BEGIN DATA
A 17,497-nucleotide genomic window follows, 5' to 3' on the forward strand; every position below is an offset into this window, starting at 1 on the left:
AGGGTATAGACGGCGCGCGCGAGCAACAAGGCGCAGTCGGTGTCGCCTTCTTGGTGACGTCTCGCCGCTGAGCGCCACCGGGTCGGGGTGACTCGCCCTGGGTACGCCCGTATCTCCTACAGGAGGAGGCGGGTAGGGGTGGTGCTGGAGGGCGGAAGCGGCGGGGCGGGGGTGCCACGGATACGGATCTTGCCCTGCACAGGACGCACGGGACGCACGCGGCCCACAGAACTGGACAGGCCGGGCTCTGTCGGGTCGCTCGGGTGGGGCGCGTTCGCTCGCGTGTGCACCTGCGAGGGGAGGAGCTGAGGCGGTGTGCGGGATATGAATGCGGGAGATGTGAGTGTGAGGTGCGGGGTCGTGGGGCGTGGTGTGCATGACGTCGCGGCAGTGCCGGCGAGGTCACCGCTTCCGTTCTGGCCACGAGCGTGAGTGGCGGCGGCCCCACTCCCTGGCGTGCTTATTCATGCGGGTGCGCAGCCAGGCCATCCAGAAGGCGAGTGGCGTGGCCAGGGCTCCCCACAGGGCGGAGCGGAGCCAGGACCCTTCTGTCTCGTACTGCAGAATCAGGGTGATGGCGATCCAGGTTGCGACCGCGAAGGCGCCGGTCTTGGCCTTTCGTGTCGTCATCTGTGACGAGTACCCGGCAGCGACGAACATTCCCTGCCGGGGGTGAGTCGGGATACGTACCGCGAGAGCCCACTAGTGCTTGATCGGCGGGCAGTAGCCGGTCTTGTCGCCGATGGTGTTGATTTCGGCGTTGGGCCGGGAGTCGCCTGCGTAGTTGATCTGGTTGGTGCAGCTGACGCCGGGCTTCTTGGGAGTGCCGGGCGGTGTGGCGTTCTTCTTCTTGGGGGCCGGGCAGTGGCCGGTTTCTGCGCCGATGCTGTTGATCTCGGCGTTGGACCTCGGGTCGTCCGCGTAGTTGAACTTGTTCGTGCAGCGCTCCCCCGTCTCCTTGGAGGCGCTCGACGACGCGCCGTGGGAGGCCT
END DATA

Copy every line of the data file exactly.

A 17,497-nucleotide genomic window follows, 5' to 3' on the forward strand; every position below is an offset into this window, starting at 1 on the left:
AGGGTATAGACGGCGCGCGCGAGCAACAAGGCGCAGTCGGTGTCGCCTTCTTGGTGACGTCTCGCCGCTGAGCGCCACCGGGTCGGGGTGACTCGCCCTGGGTACGCCCGTATCTCCTACAGGAGGAGGCGGGTAGGGGTGGTGCTGGAGGGCGGAAGCGGCGGGGCGGGGGTGCCACGGATACGGATCTTGCCCTGCACAGGACGCACGGGACGCACGCGGCCCACAGAACTGGACAGGCCGGGCTCTGTCGGGTCGCTCGGGTGGGGCGCGTTCGCTCGCGTGTGCACCTGCGAGGGGAGGAGCTGAGGCGGTGTGCGGGATATGAATGCGGGAGATGTGAGTGTGAGGTGCGGGGTCGTGGGGCGTGGTGTGCATGACGTCGCGGCAGTGCCGGCGAGGTCACCGCTTCCGTTCTGGCCACGAGCGTGAGTGGCGGCGGCCCCACTCCCTGGCGTGCTTATTCATGCGGGTGCGCAGCCAGGCCATCCAGAAGGCGAGTGGCGTGGCCAGGGCTCCCCACAGGGCGGAGCGGAGCCAGGACCCTTCTGTCTCGTACTGCAGAATCAGGGTGATGGCGATCCAGGTTGCGACCGCGAAGGCGCCGGTCTTGGCCTTTCGTGTCGTCATCTGTGACGAGTACCCGGCAGCGACGAACATTCCCTGCCGGGGGTGAGTCGGGATACGTACCGCGAGAGCCCACTAGTGCTTGATCGGCGGGCAGTAGCCGGTCTTGTCGCCGATGGTGTTGATTTCGGCGTTGGGCCGGGAGTCGCCTGCGTAGTTGATCTGGTTGGTGCAGCTGACGCCGGGCTTCTTGGGAGTGCCGGGCGGTGTGGCGTTCTTCTTCTTGGGGGCCGGGCAGTGGCCGGTTTCTGCGCCGATGCTGTTGATCTCGGCGTTGGACCTCGGGTCGTCCGCGTAGTTGAACTTGTTCGTGCAGCGCTCCCCCGTCTCCTTGGAGGCGCTCGACGACGCGCCGTGGGAGGCCT